Nextant 400XTi $4.65M 7-9 48.4 ft 43.5 ft 15.5 ft 4.9 ft 2 FJ44 6104 lbf 16,300 lb 1,801 nmi 406 kn 2.06 lb $1,623
Cessna Citation M2 $4.7M 7 42.6 ft 47.3 ft 11.0 ft 4.8 ft 2 FJ44 3930 lbf 10,700 lb 1,183 nmi 370 kn 1.99 lb $1,395
HondaJet $4.9M 5-6 42.6 ft 39.8 ft 12.1 ft 5.0 ft 2 HF120 4074 lbf 10,600 lb 1,065 nmi 361 kn 1.86 lb $1,135

Light jets

1800 Cessna CitationJet have been produced.

Light jets have been a staple of the business jet industry since the advent of the Learjet 23 in the early 1960s. They provide access to small airports and the speed to be an effective air travel tool. Aircraft of this class include:

They typically accommodate 6-8 passengers over a 1953 nmi average range, with a $9.1M mean price.

Light Jets, 4 pax mission[32]
Model Price Pax Length Span int. L int. W Engines Thrust MTOW Range Cruise Fuel/nm var./hour[33]
Cessna Citation CJ3+ $8.295M 8-9 51.2 ft 53.3 ft 15.7 ft 4.8 ft 2 FJ44 5640 lbf 13,870 lb 1,825 nmi 376 kn 2.06 lb $1,680
SyberJet SJ30i $8.3M 5-6 46.8 ft 42.3 ft 12.5 ft 4.8 ft 2 FJ44 4600 lbf 13,950 lb 2,205 nmi 408 kn 1.68 lb $1,608
Pilatus PC-24 $8.9M 8-11 55.2 ft 55.8 ft 23.0 ft 5.5 ft 2 FJ44-4A 6800 lbf 17,650 lb 2,035 nmi 367 kn 2.42 lb NA
Cessna Citation CJ4 $9.195M 8-9 53.3 ft 50.8 ft 17.3 ft 4.8 ft 2 FJ44 7242 lbf 17,110 lb 1927 nmi 416 kn 2.55 lb $1,970
Phenom 300 $9.450M 7-10 51.2 ft 52.2 ft 17.2 ft 5.1 ft 2 PW535E 6720 lbf 18,387 lb 1936 nmi 411 kn 2.33 lb $1,758
Learjet 70 $11.3M 6-7 56.0 ft 50.9 ft 17.7 ft 5.1 ft 2 TFE731 7700 lbf 21,500 lb 2045 nm 426 kn 2.48 lb $2,166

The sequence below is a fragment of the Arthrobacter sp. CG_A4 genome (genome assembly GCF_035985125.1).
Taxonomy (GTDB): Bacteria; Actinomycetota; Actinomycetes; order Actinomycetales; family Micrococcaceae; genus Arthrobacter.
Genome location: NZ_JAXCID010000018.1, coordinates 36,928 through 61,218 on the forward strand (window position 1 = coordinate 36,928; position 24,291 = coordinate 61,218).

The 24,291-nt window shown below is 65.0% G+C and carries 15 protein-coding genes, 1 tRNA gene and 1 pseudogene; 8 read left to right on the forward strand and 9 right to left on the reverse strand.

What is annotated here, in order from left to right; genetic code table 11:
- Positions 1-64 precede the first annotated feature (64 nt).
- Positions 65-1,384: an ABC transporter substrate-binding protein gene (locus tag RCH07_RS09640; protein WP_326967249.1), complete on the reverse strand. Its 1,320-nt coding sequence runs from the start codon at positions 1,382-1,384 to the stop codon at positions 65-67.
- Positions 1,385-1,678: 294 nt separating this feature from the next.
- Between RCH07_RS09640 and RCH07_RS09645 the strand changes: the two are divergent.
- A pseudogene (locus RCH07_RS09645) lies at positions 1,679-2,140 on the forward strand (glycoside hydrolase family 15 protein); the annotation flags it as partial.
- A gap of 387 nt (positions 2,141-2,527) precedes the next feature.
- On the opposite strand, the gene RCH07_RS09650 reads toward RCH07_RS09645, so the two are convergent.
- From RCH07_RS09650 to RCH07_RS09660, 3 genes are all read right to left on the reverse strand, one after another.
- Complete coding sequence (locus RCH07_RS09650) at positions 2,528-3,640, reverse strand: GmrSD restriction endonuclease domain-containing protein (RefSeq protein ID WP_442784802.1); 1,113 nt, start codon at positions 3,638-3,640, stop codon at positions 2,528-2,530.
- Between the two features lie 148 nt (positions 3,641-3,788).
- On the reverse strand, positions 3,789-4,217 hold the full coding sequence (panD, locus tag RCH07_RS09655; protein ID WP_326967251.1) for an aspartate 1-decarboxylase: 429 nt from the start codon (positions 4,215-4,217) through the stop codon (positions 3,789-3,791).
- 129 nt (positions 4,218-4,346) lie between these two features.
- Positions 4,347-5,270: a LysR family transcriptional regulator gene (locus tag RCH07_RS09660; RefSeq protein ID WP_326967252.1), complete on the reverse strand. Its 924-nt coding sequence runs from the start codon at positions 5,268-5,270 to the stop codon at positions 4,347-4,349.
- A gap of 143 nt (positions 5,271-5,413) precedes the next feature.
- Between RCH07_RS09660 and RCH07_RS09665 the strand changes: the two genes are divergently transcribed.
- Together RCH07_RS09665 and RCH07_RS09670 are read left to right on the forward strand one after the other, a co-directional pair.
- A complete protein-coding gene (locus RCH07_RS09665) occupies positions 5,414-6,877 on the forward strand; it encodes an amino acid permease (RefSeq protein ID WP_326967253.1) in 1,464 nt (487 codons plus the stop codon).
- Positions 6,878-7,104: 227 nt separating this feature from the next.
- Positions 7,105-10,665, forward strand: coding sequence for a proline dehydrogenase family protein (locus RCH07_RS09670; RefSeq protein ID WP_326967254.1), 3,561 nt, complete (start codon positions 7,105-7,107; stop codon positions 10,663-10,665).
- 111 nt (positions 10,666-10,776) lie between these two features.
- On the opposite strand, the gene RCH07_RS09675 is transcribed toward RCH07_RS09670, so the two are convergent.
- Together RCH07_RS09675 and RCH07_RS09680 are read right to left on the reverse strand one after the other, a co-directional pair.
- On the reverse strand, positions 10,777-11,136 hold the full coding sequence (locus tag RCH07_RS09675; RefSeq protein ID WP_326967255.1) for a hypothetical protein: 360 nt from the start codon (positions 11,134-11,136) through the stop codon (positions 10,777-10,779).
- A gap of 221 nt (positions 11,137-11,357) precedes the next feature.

Mid-size jets

Nearly 1700 BAe 125/Hawker 800 have been built.

These aircraft are suitable for longer-range travel such as transcontinental flights and for travel with larger passenger capacity requirements. Aircraft of this class include:

They typically accommodate 9 passengers over a 1890 nmi average range, with a $15M mean price.

Mid-size jets, 4 pax mission[32]
Model Price Pax Length Span int. L int. W Engines Thrust MTOW Range Cruise Fuel/nmi var./hour[33]
Cessna Citation XLS+ $13.05M 9-12 52.5 ft 56.3 ft 18.5 ft 5.7 ft 2 PW545 8238 lb 20200 lb 1841 nmi 398 kn 2.98 lb $2,303
Learjet 75 $13.8M 8-9 58.0 ft 50.9 ft 19.8 ft 5.1 ft 2 TFE731 7700 lb 21500 lb 2026 nmi 427 kn 2.5 lb $2,172
Embraer Legacy 450 $16.57M 7-9 64.7 ft 66.5 ft 20.6 ft 6.8 ft 2 HTF7000 13080 lb 35759 lb 2904 nmi 431 kn 3.54 lb $2,789
Citation Latitude $16.65M 9 62.3 ft 72.3 ft 21.8 ft 6.4 ft 2 PW300 11814 lb 30800 lb 2678 nmi 401 kn 3.58 lb $2,936

Super mid-size jets

The most widespread super mid-size jet is the Challenger 300.

Super mid-size jets feature wide-body cabin space, high-altitude capability, speed, and long range. These jets combine transatlantic capability with the speed and comfort of a wide-body, high-altitude aircraft. Aircraft of this class include: